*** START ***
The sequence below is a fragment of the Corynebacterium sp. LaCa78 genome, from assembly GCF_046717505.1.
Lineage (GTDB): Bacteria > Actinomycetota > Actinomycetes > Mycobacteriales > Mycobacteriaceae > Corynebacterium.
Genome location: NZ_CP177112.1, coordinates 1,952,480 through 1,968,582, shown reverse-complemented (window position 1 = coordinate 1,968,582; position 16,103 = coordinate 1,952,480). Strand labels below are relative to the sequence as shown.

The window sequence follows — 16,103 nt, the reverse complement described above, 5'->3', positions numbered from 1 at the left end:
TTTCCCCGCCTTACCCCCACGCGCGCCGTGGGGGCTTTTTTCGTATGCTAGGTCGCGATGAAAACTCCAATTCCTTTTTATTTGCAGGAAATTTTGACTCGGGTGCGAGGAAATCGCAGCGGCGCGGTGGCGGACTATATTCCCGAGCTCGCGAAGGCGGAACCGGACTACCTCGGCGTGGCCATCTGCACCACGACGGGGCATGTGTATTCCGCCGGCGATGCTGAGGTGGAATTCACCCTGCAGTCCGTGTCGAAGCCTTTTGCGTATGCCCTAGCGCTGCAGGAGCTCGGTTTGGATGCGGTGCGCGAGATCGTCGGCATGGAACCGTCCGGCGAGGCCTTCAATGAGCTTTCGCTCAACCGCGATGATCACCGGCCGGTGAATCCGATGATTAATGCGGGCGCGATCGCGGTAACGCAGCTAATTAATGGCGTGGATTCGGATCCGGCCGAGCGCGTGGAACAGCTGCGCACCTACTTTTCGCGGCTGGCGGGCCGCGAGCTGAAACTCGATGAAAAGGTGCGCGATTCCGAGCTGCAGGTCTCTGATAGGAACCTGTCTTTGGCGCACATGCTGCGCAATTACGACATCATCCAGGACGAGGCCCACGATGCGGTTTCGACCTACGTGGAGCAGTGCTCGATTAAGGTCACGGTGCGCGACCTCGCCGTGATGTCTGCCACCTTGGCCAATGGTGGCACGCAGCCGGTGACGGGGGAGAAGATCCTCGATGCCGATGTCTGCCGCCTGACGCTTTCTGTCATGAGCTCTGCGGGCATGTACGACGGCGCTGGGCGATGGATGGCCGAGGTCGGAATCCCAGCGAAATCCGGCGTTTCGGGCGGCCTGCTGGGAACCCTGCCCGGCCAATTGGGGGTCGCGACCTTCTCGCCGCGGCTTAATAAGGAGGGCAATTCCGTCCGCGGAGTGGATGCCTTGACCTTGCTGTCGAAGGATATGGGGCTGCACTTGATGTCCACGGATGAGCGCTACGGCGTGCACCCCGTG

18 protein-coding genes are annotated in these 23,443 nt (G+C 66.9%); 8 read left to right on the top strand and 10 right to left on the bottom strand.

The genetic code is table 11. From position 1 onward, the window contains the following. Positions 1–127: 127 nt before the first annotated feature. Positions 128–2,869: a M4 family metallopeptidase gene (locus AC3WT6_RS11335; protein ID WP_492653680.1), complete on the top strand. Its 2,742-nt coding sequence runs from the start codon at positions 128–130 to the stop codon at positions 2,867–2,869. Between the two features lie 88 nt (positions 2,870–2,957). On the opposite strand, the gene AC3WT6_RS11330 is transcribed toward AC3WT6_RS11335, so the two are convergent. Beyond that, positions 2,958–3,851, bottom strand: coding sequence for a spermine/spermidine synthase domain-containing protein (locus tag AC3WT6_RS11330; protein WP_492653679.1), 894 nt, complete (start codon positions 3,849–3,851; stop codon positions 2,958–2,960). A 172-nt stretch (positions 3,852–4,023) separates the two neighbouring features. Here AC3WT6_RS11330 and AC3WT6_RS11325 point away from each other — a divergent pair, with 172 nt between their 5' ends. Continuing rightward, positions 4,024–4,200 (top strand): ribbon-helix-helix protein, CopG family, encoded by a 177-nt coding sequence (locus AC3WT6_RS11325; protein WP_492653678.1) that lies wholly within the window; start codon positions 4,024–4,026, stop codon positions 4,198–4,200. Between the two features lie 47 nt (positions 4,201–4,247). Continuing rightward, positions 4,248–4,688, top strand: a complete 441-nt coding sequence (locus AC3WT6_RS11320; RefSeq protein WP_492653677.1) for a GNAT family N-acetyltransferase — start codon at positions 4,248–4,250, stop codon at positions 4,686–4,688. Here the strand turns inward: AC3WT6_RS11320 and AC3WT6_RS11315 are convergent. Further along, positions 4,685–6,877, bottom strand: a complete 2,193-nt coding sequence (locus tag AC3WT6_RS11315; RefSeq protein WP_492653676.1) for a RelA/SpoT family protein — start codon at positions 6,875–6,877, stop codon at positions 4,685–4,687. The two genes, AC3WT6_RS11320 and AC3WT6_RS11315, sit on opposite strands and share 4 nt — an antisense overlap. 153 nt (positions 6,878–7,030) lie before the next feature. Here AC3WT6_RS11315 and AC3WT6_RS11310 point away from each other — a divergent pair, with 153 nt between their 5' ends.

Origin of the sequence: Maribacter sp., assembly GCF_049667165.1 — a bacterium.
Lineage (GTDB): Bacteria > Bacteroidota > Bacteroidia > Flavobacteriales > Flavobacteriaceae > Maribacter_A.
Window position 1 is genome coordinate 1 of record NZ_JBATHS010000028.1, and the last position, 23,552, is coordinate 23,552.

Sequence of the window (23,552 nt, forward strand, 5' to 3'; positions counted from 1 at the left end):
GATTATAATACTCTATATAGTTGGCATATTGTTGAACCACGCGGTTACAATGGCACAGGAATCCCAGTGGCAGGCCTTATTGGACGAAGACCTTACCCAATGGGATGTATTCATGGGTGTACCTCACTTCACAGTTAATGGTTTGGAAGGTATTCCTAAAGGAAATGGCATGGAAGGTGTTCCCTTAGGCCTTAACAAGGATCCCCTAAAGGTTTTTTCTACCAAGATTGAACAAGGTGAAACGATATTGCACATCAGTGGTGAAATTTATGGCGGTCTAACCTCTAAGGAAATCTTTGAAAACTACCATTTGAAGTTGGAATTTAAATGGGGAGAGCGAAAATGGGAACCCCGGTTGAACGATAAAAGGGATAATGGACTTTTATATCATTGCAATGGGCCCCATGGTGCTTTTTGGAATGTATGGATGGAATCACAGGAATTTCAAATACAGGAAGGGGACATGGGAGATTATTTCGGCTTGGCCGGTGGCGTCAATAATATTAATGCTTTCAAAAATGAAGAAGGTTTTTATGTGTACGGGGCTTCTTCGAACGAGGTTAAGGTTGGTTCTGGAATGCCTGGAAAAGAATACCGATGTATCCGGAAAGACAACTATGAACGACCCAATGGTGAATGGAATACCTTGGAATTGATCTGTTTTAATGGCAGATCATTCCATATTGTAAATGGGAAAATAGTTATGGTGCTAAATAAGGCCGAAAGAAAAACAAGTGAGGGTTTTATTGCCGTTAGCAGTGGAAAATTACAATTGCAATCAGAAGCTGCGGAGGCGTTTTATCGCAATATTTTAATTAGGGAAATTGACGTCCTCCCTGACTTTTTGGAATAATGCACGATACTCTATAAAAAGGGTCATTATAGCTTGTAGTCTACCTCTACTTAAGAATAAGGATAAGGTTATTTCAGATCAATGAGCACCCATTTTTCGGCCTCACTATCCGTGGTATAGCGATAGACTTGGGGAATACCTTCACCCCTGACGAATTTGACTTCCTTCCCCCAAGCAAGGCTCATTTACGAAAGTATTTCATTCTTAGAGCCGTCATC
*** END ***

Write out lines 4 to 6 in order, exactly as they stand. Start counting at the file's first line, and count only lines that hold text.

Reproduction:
The window sequence follows — 16,103 nt, the reverse complement described above, 5'->3', positions numbered from 1 at the left end:
TTTCCCCGCCTTACCCCCACGCGCGCCGTGGGGGCTTTTTTCGTATGCTAGGTCGCGATGAAAACTCCAATTCCTTTTTATTTGCAGGAAATTTTGACTCGGGTGCGAGGAAATCGCAGCGGCGCGGTGGCGGACTATATTCCCGAGCTCGCGAAGGCGGAACCGGACTACCTCGGCGTGGCCATCTGCACCACGACGGGGCATGTGTATTCCGCCGGCGATGCTGAGGTGGAATTCACCCTGCAGTCCGTGTCGAAGCCTTTTGCGTATGCCCTAGCGCTGCAGGAGCTCGGTTTGGATGCGGTGCGCGAGATCGTCGGCATGGAACCGTCCGGCGAGGCCTTCAATGAGCTTTCGCTCAACCGCGATGATCACCGGCCGGTGAATCCGATGATTAATGCGGGCGCGATCGCGGTAACGCAGCTAATTAATGGCGTGGATTCGGATCCGGCCGAGCGCGTGGAACAGCTGCGCACCTACTTTTCGCGGCTGGCGGGCCGCGAGCTGAAACTCGATGAAAAGGTGCGCGATTCCGAGCTGCAGGTCTCTGATAGGAACCTGTCTTTGGCGCACATGCTGCGCAATTACGACATCATCCAGGACGAGGCCCACGATGCGGTTTCGACCTACGTGGAGCAGTGCTCGATTAAGGTCACGGTGCGCGACCTCGCCGTGATGTCTGCCACCTTGGCCAATGGTGGCACGCAGCCGGTGACGGGGGAGAAGATCCTCGATGCCGATGTCTGCCGCCTGACGCTTTCTGTCATGAGCTCTGCGGGCATGTACGACGGCGCTGGGCGATGGATGGCCGAGGTCGGAATCCCAGCGAAATCCGGCGTTTCGGGCGGCCTGCTGGGAACCCTGCCCGGCCAATTGGGGGTCGCGACCTTCTCGCCGCGGCTTAATAAGGAGGGCAATTCCGTCCGCGGAGTGGATGCCTTGACCTTGCTGTCGAAGGATATGGGGCTGCACTTGATGTCCACGGATGAGCGCTACGGCGTGCACCCCGTG

18 protein-coding genes are annotated in these 23,443 nt (G+C 66.9%); 8 read left to right on the top strand and 10 right to left on the bottom strand.